By immunofluorescent staining we revealed generally similar distribution of H4Ac, H3K9me3 and 5mC on GGA1, which also mostly corresponded to the DAPI staining pattern (Fig. 1). The majority of DAPI-positive chromomeres, including cluster surrounding the centromere (3), were enriched with both H4Ac and H3K9me3 (Fig. 1 a-b′′′). The exclusion were several DAPI-positive chromomeres faintly labeled with anti-H4Ac but brightly labeled with anti-H3K9me3 (2, 5, 6) and a chromomere cluster on the q-arm (4) brightly labeled with anti-H4Ac but faintly labeled with anti-H3K9me3 (Fig. 1 a-b′′′). All DAPI-positive chromomeres of GGA1 demonstrated enrichment with 5mC (Fig. 1 c-c′′). Thus chromomeres combining H4Ac and H3K9me3 modifications were also enriched with 5mC. Interestingly, сlusters of DAPI-negative chromomeres at the termini of GGA1 (1, 7) were enriched with both H3K9me3 and 5mC, but not with H4Ac (Fig. 1 b-c′′). These regions contain neighboring clusters of tandem repeat PO41  and Z-macrosatellite .
As in case of GGA1, relatively bright labeling with anti-H4Ac was observed mostly in DAPI-positive chromomeres of GGA2 (Fig. 2 a-a′′′). The majority of H4Ac- and DAPI-positive chromomeres, including the centromere cluster (2), were also enriched with H3K9me3 and 5mC. The exception was the extended cluster of chromomeres on the q-arm (3) where only large chromomeres demonstrated prominent labeling with anti-H3K9me3 and anti-5mC (Fig. 2 b-c′′). Terminal chromomeres (1 and 5) containing Z-macrosatellite , subterminal chromomeres of the q-arm (5) containing PO41 repeat  as well as more proximal q-arm region (4) were faintly labeled with anti-H4Ac (Fig. 2 a-a′′′) but brightly labeled with both anti-H3K9me3 and anti-5mC (Fig. 2 b-c′′).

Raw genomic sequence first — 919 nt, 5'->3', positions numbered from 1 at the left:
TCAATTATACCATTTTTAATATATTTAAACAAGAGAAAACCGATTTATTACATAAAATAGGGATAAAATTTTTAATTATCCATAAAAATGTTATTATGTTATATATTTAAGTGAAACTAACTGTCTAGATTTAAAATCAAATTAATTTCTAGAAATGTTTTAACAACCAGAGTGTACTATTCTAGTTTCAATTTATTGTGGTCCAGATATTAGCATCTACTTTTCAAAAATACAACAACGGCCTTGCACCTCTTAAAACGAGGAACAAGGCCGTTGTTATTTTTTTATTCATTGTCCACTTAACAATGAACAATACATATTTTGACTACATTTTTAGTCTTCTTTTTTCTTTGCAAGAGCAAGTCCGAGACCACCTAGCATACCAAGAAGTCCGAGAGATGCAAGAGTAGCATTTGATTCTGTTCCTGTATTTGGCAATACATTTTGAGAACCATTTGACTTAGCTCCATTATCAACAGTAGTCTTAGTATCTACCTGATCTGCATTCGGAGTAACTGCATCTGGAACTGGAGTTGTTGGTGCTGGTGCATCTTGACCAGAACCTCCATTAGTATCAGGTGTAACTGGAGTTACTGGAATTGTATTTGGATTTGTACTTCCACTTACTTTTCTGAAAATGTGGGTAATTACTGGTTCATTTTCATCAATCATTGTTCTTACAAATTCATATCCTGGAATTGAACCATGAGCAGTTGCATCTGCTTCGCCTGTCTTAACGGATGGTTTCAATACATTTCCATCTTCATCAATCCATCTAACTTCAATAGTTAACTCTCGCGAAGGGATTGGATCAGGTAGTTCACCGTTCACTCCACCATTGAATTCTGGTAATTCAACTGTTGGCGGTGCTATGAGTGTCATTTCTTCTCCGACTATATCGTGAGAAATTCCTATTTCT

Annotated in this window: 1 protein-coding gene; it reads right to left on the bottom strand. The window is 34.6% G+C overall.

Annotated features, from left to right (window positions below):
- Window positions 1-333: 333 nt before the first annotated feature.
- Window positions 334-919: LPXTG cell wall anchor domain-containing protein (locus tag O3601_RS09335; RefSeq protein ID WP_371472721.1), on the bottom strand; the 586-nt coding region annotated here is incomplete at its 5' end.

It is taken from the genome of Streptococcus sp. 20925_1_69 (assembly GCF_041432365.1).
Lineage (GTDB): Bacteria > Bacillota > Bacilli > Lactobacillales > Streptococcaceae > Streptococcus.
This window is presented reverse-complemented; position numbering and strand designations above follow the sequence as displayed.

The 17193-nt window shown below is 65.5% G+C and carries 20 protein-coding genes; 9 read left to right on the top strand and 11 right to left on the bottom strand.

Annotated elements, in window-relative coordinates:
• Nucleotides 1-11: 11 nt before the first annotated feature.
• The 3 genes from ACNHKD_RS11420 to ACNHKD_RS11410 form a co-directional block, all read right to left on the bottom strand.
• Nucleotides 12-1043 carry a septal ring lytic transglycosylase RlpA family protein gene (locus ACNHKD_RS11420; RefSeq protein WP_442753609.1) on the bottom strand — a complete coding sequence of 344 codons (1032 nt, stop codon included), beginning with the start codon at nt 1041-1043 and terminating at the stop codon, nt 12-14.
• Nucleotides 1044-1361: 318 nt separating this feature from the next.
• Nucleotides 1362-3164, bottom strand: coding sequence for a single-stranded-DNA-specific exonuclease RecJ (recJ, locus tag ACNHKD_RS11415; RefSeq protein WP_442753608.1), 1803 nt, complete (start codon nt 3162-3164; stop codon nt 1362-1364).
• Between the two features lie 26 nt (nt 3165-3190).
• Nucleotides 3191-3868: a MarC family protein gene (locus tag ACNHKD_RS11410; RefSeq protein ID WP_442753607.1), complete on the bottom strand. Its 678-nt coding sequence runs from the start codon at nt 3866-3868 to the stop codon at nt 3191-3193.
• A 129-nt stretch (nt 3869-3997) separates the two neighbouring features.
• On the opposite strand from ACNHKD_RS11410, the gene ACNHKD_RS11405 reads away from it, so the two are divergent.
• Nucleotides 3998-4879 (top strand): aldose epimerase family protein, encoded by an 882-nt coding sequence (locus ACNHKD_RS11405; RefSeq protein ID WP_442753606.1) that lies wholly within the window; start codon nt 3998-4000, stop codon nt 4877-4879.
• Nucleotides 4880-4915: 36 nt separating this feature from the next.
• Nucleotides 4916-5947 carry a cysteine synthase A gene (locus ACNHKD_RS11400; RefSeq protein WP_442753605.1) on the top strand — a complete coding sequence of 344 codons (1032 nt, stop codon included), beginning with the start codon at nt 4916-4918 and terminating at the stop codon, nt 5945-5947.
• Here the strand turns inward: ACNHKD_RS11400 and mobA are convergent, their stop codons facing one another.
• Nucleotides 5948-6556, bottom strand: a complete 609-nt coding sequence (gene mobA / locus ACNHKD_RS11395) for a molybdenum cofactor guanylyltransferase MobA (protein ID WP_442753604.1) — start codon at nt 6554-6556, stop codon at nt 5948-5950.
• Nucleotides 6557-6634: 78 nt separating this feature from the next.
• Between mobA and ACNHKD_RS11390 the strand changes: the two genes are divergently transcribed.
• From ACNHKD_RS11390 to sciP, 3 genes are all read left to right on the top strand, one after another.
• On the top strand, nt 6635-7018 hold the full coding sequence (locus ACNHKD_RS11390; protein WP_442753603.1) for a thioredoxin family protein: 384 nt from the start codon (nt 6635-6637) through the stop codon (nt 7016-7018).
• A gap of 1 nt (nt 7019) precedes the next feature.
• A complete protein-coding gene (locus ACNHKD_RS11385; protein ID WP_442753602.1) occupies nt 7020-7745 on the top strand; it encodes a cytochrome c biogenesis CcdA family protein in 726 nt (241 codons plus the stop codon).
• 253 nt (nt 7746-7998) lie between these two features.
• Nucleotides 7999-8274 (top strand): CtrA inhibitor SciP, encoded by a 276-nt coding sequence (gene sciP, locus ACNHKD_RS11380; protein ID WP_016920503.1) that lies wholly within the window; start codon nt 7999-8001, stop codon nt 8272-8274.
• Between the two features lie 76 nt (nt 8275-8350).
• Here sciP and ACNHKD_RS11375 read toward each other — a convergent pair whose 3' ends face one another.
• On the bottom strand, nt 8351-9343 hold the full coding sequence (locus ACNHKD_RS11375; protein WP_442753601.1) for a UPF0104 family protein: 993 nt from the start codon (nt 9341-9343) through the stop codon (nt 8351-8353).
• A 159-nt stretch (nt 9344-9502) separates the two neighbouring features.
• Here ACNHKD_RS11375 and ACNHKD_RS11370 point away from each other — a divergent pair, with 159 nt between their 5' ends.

P-arm of GGA3 consists of only three-four chomomeres (1). The terminal chromomere bearing loops with transcription units of Z-macrosatellite  was faintly labeled with anti-H4Ac (Fig. 3 a-a′′′) but brightly labeled with anti-H3K9me3 and anti-5mC (Fig. 3 b-с′′). The next DAPI-positive chromomere was enriched with all three epigenetic modifications. The third chromomere adjacent to a centromere granule  was enriched with H4Ac and H3K9me3 but not with 5mC. On the q-arm of GGA3, a pair of large DAPI-positive chromomeres (2) containing non-transcribing cluster of 41 bp tandem repeat CNM [14, 18] were depleted with H4Ac (Fig. 3 a-a′′′) but enriched with both H3K9me3 and 5mC (Fig. 3 b-с′′). At the same time, DAPI-negative chromomere bearing lateral loops with transcription units of CNM repeat (3) [14, 18] demonstrated bright labeling with anti-H4Ac and anti-5mC (Fig. 3 a-a′′′, c-c′′) but moderate labeling with anti-H3K9me3 (Fig. 3 b-b′′′). An extended cluster of DAPI-negative chromomeres (4) was faintly labeled with H4Ac and H3K9me3 (Fig. 3 a-b′′′); 5mC was revealed in some individual chromomeres within the cluster (4) (Fig. 3 c-c′′). Clusters of DAPI-positive chromomeres (5, 6 and 7) demonstrated bright labeling with antibodies against all three epigenetic modifications. The only exception was chromomere bearing LL32 (lumpy loop 32) and several distal chromomeres which were depleted with H4Ac (Fig. 3 a-a′′′) but enriched with H3K9me3 and 5mC (Fig. 3 b-c′′). Terminal region of the q-arm (8) containing minor cluster of Z-macrosatellite  demonstrated enrichment with only H3K9me3 (Fig. 3 b-b′′′).